pylori infection in 592 Iranian children from Shiraz and 386 chil

pylori infection in 592 Iranian children from Shiraz and 386 children from Rafsanjan (82% and 47%, respectively) [12]. Iran and Iraq have a high prevalence of cagA+H. pylori. [13] In a study from Pakistan, a seroprevalence of 47% among 1976 children (1–15 years) was reported. The father’s educational status, crowding, and increasing age were the main factors influencing seropositivity [14]. Understanding the intrafamilial spread of H. pylori is an important aspect of transmission research. A study of 100 children with abdominal symptoms (44 H. pylori+) found a higher percentage

of H. pylori infected siblings, mothers, and fathers, tested by urea breath test(UBT), among H. pylori+ 3-deazaneplanocin A research buy than H. pylori− index cases (p < .001, p < .001 and p < .035, respectively) [15]. Each H. pylori+ child had at least one infected family member, implicating the family as the source of H. pylori infection in children. Nahar et al. found evidence of intrafamilial transmission of H. pylori by characterizing H. pylori in 35 families, including 138 family members, using DNA fingerprinting [16]. Forty-six percent of strains from the mothers shared related genotype with strains from their children. Only 6% of parents shared a related genotype, suggesting mother–child transmission as the most probable transmission route. In a study from Iran, Amini et al. described the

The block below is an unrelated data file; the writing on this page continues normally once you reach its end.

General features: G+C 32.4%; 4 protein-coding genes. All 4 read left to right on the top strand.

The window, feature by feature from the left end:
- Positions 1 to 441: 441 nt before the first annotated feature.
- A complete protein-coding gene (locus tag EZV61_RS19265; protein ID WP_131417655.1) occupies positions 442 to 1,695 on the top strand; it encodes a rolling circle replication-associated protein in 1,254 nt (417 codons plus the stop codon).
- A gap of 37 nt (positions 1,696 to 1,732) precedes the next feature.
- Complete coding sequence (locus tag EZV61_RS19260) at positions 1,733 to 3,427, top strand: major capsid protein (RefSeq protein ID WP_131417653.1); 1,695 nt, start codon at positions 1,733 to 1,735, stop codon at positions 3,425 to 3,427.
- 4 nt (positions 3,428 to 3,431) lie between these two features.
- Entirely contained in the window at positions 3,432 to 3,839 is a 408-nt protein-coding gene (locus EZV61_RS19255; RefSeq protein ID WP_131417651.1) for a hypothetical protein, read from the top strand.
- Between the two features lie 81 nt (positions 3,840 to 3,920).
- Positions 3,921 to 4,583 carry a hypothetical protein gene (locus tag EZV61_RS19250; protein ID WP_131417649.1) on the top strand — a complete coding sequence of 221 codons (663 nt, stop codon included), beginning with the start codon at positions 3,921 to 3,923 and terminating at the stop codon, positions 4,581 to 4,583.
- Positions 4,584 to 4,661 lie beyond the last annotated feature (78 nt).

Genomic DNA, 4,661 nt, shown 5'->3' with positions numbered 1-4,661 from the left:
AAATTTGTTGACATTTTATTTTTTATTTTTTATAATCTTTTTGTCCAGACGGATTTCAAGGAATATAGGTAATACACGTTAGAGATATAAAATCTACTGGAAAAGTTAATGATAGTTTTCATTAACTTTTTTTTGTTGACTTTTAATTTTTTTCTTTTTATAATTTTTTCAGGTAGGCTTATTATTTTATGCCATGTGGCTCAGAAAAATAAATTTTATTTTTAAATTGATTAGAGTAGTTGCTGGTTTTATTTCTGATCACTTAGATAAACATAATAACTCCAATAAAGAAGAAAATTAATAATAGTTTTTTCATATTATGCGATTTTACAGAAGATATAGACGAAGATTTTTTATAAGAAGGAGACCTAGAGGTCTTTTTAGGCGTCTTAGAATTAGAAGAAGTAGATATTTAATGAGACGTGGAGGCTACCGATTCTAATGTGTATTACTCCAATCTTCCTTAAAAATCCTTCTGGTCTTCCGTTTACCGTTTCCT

association between H. pylori infection and eating habits (sharing plates, glasses, and spoons) and found a significantly higher prevalence of H. pylori infection in families where common dishes were used [17]. Travis et al. used UBT testing at 6- month intervals from Protein Tyrosine Kinase inhibitor birth to 24 months to describe possible water-borne transmission of H. pylori in a cohort study of 472 children from Mexico and Texas [18]. Their results provide some support for water-borne transmission. On the other hand, Vale and Vitor reviewed water-

and food-borne see more transmission of H. pylori and concluded that the principal transmission route remains to be clearly defined [19]. The discussion about the association between recurrent abdominal pain (RAP), epigastric pain, unspecified abdominal pain, and H. pylori infection in children continues. Thakkar et al. published a retrospective study on upper digestive endoscopy in 1191 children with abdominal pain; 55 children (5%) were diagnosed with H. pylori infection, the second most common diagnosis after reflux esophagitis (23%) [20]. They agreed that earlier studies did not show a causal relation between H. pylori infection and abdominal pain in absence of ulcer disease, but conceded that there is a trend to offer eradication therapy once the H. pylori infection has been diagnosed. In a meta-analysis, Spee et al. found no association between RAP and H. pylori infection in children and limited evidence for an association between unspecified abdominal pain and H. pylori in referred, but not in primary care patients [21].

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